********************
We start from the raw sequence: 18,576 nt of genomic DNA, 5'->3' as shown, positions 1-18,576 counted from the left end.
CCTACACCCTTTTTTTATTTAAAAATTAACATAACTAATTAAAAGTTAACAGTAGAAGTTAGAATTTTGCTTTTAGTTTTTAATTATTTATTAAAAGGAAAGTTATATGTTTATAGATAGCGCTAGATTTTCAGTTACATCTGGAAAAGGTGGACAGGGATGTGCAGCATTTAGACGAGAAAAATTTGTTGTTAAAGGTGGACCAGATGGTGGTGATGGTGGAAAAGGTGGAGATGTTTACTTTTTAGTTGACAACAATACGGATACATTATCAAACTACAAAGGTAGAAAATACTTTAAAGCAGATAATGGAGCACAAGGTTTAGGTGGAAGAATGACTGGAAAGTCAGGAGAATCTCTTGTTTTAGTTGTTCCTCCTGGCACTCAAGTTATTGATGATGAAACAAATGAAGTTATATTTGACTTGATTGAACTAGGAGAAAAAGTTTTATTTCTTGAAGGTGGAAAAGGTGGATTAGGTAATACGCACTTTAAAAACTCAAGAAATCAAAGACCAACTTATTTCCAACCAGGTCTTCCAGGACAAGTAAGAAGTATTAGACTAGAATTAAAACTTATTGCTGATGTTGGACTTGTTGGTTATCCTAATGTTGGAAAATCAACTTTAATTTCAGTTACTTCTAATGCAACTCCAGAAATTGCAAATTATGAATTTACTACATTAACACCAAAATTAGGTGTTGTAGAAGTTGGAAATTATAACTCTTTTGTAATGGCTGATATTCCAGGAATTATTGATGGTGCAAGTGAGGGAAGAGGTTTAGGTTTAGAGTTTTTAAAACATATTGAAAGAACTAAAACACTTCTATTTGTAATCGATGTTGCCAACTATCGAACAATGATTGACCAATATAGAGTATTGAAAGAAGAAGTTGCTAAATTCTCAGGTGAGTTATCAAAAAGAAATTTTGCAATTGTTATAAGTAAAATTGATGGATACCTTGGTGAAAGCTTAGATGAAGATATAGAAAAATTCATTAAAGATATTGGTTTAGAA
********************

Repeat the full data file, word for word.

We start from the raw sequence: 18,576 nt of genomic DNA, 5'->3' as shown, positions 1-18,576 counted from the left end.
CCTACACCCTTTTTTTATTTAAAAATTAACATAACTAATTAAAAGTTAACAGTAGAAGTTAGAATTTTGCTTTTAGTTTTTAATTATTTATTAAAAGGAAAGTTATATGTTTATAGATAGCGCTAGATTTTCAGTTACATCTGGAAAAGGTGGACAGGGATGTGCAGCATTTAGACGAGAAAAATTTGTTGTTAAAGGTGGACCAGATGGTGGTGATGGTGGAAAAGGTGGAGATGTTTACTTTTTAGTTGACAACAATACGGATACATTATCAAACTACAAAGGTAGAAAATACTTTAAAGCAGATAATGGAGCACAAGGTTTAGGTGGAAGAATGACTGGAAAGTCAGGAGAATCTCTTGTTTTAGTTGTTCCTCCTGGCACTCAAGTTATTGATGATGAAACAAATGAAGTTATATTTGACTTGATTGAACTAGGAGAAAAAGTTTTATTTCTTGAAGGTGGAAAAGGTGGATTAGGTAATACGCACTTTAAAAACTCAAGAAATCAAAGACCAACTTATTTCCAACCAGGTCTTCCAGGACAAGTAAGAAGTATTAGACTAGAATTAAAACTTATTGCTGATGTTGGACTTGTTGGTTATCCTAATGTTGGAAAATCAACTTTAATTTCAGTTACTTCTAATGCAACTCCAGAAATTGCAAATTATGAATTTACTACATTAACACCAAAATTAGGTGTTGTAGAAGTTGGAAATTATAACTCTTTTGTAATGGCTGATATTCCAGGAATTATTGATGGTGCAAGTGAGGGAAGAGGTTTAGGTTTAGAGTTTTTAAAACATATTGAAAGAACTAAAACACTTCTATTTGTAATCGATGTTGCCAACTATCGAACAATGATTGACCAATATAGAGTATTGAAAGAAGAAGTTGCTAAATTCTCAGGTGAGTTATCAAAAAGAAATTTTGCAATTGTTATAAGTAAAATTGATGGATACCTTGGTGAAAGCTTAGATGAAGATATAGAAAAATTCATTAAAGATATTGGTTTAGAA